Everyone dreams of becoming rich, or at least living without debt. And every day, we hear rags-to-riches stories where people go to take their dogs for a walk or were playing around with a metal detector when they came across something that was worth millions. We love to hear stories like that and wonder to ourselves, will this ever happen to me? While there are such people who managed to become millionaires overnight by finding something unique, there also exists people who have been in possession of something valuable for years. These people thought that some of their findings were just ‘junk’ and left it under their beds for years. Thankfully, they were able to learn of its true value before it was thrown away or given to someone else. Here, we are listing some amazing stories of people who thought they found junk items but were actually worth a fortune.
1. Woman buys a costume ring at a garage sale for $13 and wore it every day for nearly 30 years without knowing that it was a 26-carat diamond that was actually worth $847,667.
One man’s trash is another man’s treasure. That came true for a woman in London when she purchased what looked like a display ring. The woman, who wished to remain anonymous, discovered the ring at a garage sale during the 1980’s and decided to buy it for a mere $13. She then wore it every day for 30 years without knowing how valuable it really was. In 2017, while visiting a jeweler to repair a piece of her jewelry, an employee commented on how big her diamond ring was. Curious to see if it was actually worth anything, she decided to have the employee take a look at it.
After taking a closer look, the store clerk informed her that it was worth at least $250,000. What the woman didn’t know was the fact that she had been wearing a 26-carat diamond ring for the past 27 years without knowing its value. The diamond ring was originally priced at over $400,000, but at the Sotheby’s Fine Jewels auction in London, it was sold for $847,667. (source)
2. A Michigan man found a huge piece of rock after buying a farm. After falling in love with the patterns on the rock, he decided to use it as a door stop for more than 20 years before learning that it was a rare piece of meteorite estimated to be worth $100,000.
The Michigan man who wishes to remain anonymous discovered the rock in 1998 after purchasing a farm. The rock had some unique patterns that he fell in love with. Not wanting to discard it, he decided to use it as a door stop. When reading about meteorites found in Michigan, he noticed that the specimens in the photos resembled the door stop he had been walking past for more than 20 years. Eager to see if it is in fact a meteorite, the man took it to Central Michigan University to be examined by geology professor Mona Sirbescu.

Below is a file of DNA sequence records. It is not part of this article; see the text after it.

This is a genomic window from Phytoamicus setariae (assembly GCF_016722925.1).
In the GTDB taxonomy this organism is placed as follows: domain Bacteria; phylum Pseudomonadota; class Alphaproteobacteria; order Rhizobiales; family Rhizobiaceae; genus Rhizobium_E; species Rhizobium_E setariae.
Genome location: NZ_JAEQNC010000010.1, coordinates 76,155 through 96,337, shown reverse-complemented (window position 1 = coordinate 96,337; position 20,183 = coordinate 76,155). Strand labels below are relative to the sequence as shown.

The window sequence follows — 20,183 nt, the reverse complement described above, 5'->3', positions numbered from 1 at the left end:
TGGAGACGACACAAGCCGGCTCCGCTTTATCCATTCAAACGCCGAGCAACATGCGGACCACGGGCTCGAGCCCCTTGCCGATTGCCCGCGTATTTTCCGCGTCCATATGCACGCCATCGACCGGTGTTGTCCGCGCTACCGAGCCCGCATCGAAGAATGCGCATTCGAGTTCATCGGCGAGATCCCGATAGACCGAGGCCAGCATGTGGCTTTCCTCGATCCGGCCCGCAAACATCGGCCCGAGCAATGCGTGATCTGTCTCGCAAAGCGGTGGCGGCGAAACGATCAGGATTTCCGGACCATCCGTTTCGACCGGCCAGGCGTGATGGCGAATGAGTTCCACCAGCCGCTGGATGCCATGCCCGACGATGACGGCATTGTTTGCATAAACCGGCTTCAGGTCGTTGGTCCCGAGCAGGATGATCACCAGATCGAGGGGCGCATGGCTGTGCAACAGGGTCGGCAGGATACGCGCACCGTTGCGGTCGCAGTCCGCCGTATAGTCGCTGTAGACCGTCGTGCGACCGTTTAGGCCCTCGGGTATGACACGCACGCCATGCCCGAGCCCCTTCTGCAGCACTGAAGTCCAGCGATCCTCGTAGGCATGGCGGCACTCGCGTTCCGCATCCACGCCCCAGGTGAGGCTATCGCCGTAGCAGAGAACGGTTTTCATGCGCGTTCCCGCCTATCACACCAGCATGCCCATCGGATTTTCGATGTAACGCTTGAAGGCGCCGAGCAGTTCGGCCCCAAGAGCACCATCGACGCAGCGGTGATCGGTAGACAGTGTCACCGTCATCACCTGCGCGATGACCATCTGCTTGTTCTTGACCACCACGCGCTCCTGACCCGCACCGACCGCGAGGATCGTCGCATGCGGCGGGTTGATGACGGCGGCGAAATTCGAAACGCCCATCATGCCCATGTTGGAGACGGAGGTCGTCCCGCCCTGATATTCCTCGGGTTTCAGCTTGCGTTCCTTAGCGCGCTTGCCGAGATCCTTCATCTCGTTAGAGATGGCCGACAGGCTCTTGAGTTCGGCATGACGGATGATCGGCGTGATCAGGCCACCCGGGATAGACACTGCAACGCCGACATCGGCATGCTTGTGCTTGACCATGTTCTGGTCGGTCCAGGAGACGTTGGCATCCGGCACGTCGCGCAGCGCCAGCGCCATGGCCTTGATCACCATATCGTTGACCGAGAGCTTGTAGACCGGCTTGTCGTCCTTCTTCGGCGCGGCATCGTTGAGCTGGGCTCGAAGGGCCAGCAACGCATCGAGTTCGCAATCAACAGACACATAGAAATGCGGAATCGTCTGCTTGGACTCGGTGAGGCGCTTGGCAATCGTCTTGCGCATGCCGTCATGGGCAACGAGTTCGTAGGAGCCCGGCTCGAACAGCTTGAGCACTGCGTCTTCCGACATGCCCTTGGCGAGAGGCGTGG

Prof. Sirbescu confirmed that it was in fact a meteorite that was made of of 88.5% iron and 11.5% nickel. The space rock turned out to be rare and weighed 22 pounds, making it the sixth-largest recorded find in Michigan. According to CMU, the piece of space rock is estimated to be worth at least $100,000. (source)
3. An art collector purchased an old painting for $4 at a Pennsylvania flea market and held it for two years before realizing that it contained the original copy of the Declaration of Independence. It sold for $2.42 million in 1991.
The New York Times reports that the man, who wishes to remain anonymous , purchased a painting for $4 at a Pennsylvania flea market. He was only interested in the frame and not the picture. After taking it home and removing the picture, he noticed that there was a Declaration of Independence safely tucked behind. It was in fact the “fresh copy” of the Declaration of Independence; one of 500 official copies from the first printing in 1776.
However, the man wasn’t aware of its value at the time. After safely putting it away, he forgot about it for two long years before finally showing it to a friend, who urged him to take it to a printing specialist. When the print was taken to Selby Kiffer, an Americana printing specialist at Sotheby’s, its true identity was discovered. Auction house Sotheby’s sold it in 1991 for $2.42 million; the highest price for historical Americana ever at the time. (source)
4. A superstitious fisherman was out fishing when the boat’s anchor became lodged in something. After swimming to the bottom, he discovered a giant clam harboring a 75 pound pearl. He took it as a good luck charm and kept it under his bed for 10 years before finding out that it could be worth $100 million.
According to a report in the local Palawan News, a man from Puerto Princesa, on Palawan Island, was out fishing in 2006 when his boat’s anchor became lodged in something. After swimming to the bottom, he discovered a giant clam harboring a 1 foot wide and 2.2 feet long pearl that weighs an astonishing 75 pounds. However, the man did not wish to sell it or share it with others. He simply kept it under his bed as a good luck charm for nearly a decade.
Things changed in 2016 when his house caught on fire, destroying it completely. After rummaging through the rubble, he found the pearl and entrusted it to his aunt who was working as a tourism officer. She convinced him to have it checked, which lead to the revelation that it could in fact be the world’s largest pearl to have ever been discovered. Once verified, the pearl could very well be worth over $100 million. (source)
5. A woman named Nancy from Chicago purchased a bag of moon dust for $995. Although she didn’t feel like it was authentic, it was later confirmed to be a real sample from the Apollo 11 moon landing and was sold at an auction for $1.8 million.
During the first manned mission to the moon in 1969, astronaut Neil Armstrong and crew brought back samples including moon rocks and dust. However, some of the samples and items from NASA were stolen and sold to an unknown buyer. The FBI was hot on the track and finally apprehended the culprit. After the man was arrested, the stolen goods and other items were taken to a Federal safe where they were to be sorted and stored. During the transfer, a mismatch occurred and one of the bags containing lunar dust ended up in the Federal website for sale.